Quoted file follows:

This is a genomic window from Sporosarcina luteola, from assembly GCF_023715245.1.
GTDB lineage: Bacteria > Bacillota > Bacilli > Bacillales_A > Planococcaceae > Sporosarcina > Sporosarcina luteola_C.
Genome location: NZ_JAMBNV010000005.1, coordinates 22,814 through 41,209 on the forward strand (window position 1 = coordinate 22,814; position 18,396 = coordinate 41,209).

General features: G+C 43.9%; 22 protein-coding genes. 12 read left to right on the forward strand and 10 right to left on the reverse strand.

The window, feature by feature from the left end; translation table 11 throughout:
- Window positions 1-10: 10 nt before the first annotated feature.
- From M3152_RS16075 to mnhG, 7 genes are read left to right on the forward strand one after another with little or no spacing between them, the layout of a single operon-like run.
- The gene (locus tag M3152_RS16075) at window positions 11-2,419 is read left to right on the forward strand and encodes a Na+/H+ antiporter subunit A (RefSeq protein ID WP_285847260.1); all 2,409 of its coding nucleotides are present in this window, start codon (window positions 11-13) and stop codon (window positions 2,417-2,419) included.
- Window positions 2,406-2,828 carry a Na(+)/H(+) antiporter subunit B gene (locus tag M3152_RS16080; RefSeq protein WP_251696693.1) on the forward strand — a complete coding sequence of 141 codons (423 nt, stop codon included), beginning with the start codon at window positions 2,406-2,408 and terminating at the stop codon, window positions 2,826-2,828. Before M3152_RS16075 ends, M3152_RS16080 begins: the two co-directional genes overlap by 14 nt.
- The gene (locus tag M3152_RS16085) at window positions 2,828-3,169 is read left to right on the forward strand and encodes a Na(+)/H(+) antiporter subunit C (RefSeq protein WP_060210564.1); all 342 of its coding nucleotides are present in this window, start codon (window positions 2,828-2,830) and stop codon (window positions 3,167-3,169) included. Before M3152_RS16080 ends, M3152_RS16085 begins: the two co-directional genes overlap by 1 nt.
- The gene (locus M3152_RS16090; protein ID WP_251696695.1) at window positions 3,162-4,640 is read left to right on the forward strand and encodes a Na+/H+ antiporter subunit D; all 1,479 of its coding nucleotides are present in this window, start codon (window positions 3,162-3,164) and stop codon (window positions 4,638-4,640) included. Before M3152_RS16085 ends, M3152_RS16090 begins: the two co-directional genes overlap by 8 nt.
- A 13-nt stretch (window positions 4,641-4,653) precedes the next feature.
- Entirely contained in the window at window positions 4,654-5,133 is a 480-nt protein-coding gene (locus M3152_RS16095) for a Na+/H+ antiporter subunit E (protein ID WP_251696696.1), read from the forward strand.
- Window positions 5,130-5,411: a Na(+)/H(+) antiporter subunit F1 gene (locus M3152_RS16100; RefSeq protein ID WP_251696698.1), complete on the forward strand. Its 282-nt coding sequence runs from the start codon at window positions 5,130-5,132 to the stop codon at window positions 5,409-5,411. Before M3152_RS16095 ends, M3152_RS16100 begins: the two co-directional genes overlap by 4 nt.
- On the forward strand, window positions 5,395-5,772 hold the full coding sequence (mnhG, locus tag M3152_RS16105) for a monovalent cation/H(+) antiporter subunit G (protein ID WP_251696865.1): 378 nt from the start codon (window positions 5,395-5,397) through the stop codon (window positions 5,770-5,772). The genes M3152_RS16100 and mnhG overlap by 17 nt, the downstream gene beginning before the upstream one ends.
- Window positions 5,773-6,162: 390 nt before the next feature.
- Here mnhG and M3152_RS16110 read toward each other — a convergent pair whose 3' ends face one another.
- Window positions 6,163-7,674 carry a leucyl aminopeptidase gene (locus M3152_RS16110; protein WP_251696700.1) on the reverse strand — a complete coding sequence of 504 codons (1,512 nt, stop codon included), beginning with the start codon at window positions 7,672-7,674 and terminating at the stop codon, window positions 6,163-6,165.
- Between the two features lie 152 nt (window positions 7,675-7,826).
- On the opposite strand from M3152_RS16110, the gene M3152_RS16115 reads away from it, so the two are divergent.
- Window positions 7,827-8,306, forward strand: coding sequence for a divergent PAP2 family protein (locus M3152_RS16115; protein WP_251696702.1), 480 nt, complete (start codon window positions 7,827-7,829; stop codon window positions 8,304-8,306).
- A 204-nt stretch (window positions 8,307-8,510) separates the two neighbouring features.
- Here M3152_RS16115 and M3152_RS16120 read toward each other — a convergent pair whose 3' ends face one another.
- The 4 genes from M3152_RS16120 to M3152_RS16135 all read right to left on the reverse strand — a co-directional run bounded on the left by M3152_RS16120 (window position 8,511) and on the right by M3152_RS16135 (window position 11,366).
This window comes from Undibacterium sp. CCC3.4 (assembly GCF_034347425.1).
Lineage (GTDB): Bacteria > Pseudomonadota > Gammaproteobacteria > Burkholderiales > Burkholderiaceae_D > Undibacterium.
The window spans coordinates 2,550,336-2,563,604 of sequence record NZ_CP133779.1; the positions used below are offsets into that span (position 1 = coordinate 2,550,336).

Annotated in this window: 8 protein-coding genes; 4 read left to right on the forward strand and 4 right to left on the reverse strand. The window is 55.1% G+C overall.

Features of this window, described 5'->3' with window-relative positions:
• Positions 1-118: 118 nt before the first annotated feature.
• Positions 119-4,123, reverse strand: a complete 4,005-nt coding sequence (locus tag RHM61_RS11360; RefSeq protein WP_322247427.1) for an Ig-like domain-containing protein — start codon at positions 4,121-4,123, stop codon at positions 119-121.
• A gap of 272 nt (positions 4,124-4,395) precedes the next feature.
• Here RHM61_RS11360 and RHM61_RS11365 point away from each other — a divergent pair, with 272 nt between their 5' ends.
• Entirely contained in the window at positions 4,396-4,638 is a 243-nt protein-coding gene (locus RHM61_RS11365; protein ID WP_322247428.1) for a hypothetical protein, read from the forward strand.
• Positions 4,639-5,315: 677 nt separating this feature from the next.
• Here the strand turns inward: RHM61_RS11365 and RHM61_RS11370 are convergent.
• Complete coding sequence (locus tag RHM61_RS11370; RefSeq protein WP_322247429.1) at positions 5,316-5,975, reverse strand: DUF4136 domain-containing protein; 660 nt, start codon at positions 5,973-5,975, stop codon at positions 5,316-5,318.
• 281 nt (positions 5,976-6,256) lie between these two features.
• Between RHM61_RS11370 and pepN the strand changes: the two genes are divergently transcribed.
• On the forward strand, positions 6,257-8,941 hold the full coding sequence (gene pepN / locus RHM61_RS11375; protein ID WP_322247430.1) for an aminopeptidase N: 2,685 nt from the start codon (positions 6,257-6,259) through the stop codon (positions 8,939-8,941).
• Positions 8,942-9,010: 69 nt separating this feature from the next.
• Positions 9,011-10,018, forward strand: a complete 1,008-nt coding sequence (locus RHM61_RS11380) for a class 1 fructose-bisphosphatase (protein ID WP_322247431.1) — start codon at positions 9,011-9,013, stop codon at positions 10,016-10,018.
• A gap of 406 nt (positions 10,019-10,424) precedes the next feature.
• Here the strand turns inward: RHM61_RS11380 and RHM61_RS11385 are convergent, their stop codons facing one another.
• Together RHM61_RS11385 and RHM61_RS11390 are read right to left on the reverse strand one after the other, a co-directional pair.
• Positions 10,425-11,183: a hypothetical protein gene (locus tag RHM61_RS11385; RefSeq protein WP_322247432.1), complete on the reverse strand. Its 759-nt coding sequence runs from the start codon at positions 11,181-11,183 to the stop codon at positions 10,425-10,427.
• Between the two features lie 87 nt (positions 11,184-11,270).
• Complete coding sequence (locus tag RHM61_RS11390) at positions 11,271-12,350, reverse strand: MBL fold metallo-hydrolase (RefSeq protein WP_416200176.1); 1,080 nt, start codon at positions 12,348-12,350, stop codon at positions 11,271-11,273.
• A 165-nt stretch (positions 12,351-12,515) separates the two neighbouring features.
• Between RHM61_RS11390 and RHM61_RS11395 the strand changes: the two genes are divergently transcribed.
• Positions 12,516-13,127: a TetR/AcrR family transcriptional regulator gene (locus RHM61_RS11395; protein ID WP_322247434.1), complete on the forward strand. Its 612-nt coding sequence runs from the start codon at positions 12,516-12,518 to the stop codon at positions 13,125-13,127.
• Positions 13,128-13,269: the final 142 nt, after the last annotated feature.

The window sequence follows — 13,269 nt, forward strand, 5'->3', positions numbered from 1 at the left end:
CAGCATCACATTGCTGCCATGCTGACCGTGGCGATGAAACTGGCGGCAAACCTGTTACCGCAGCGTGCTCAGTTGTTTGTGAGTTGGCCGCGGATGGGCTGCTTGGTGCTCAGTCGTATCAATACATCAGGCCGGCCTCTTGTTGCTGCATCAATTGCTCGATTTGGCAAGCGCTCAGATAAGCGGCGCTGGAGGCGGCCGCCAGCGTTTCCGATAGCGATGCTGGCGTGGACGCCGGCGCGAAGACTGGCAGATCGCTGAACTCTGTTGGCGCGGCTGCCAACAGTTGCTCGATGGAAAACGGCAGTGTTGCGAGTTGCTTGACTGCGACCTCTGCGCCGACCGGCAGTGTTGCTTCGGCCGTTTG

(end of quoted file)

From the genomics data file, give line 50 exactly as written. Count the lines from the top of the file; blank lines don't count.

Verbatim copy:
• Between RHM61_RS11390 and RHM61_RS11395 the strand changes: the two genes are divergently transcribed.